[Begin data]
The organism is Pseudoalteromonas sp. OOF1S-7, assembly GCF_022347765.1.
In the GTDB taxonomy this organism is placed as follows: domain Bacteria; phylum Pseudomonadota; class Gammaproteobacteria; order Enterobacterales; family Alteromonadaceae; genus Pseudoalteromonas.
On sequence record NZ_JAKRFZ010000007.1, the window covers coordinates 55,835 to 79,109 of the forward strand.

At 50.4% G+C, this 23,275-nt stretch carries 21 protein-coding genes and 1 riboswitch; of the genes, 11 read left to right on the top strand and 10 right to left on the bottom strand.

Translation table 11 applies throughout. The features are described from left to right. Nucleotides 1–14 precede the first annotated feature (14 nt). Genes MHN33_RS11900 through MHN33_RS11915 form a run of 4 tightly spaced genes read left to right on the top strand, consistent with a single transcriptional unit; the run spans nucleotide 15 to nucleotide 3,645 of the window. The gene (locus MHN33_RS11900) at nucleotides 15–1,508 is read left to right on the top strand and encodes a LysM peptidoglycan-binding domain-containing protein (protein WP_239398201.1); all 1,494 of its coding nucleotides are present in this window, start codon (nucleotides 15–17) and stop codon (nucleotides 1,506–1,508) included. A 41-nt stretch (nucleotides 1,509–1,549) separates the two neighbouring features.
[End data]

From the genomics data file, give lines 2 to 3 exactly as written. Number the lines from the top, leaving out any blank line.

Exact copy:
In the GTDB taxonomy this organism is placed as follows: domain Bacteria; phylum Pseudomonadota; class Gammaproteobacteria; order Enterobacterales; family Alteromonadaceae; genus Pseudoalteromonas.
On sequence record NZ_JAKRFZ010000007.1, the window covers coordinates 55,835 to 79,109 of the forward strand.